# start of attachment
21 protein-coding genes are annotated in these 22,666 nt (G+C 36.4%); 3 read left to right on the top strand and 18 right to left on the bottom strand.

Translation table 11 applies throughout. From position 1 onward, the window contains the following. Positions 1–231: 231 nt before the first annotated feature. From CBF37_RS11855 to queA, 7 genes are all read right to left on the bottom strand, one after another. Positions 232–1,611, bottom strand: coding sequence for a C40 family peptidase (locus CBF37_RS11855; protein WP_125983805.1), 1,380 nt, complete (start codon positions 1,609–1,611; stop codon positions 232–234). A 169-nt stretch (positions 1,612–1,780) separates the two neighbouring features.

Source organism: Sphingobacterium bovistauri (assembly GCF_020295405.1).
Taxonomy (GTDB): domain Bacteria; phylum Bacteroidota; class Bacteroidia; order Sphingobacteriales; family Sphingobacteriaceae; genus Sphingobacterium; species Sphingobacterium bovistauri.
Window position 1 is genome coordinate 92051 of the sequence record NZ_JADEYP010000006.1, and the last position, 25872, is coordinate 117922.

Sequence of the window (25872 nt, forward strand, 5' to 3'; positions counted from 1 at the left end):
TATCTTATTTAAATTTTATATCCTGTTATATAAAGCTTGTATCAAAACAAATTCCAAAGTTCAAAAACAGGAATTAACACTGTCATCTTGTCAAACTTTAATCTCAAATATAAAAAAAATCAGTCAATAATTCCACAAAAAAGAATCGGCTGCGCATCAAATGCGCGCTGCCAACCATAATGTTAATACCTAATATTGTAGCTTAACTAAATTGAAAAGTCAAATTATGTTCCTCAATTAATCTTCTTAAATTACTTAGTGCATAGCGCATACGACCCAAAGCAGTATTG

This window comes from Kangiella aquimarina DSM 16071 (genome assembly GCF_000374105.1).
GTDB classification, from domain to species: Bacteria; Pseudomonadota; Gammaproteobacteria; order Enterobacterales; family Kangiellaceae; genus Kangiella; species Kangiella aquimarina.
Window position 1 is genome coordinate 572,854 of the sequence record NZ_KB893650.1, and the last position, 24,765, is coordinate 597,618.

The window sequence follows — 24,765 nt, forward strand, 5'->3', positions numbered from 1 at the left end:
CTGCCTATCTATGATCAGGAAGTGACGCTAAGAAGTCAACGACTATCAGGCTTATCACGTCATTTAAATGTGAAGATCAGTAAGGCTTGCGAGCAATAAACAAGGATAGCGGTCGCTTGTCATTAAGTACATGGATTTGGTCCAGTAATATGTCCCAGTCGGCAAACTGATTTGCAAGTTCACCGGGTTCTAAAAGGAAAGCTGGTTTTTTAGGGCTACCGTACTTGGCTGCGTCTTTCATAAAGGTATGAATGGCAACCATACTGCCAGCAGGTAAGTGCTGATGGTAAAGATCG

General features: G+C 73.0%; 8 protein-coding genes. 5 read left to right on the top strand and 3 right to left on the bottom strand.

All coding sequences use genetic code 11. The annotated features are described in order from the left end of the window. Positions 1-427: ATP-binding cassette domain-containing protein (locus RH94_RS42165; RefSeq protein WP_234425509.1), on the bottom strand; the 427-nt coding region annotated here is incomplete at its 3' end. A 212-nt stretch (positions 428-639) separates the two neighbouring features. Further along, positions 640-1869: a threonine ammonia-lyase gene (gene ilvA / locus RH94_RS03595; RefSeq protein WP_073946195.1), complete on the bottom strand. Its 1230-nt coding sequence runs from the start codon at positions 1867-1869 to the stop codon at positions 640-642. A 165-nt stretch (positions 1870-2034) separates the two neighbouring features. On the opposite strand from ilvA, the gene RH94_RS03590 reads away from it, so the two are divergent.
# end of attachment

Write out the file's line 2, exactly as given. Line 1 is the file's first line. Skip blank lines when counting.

Translation table 11 applies throughout. From position 1 onward, the window contains the following. Positions 1–231: 231 nt before the first annotated feature. From CBF37_RS11855 to queA, 7 genes are all read right to left on the bottom strand, one after another. Positions 232–1,611, bottom strand: coding sequence for a C40 family peptidase (locus CBF37_RS11855; protein WP_125983805.1), 1,380 nt, complete (start codon positions 1,609–1,611; stop codon positions 232–234). A 169-nt stretch (positions 1,612–1,780) separates the two neighbouring features.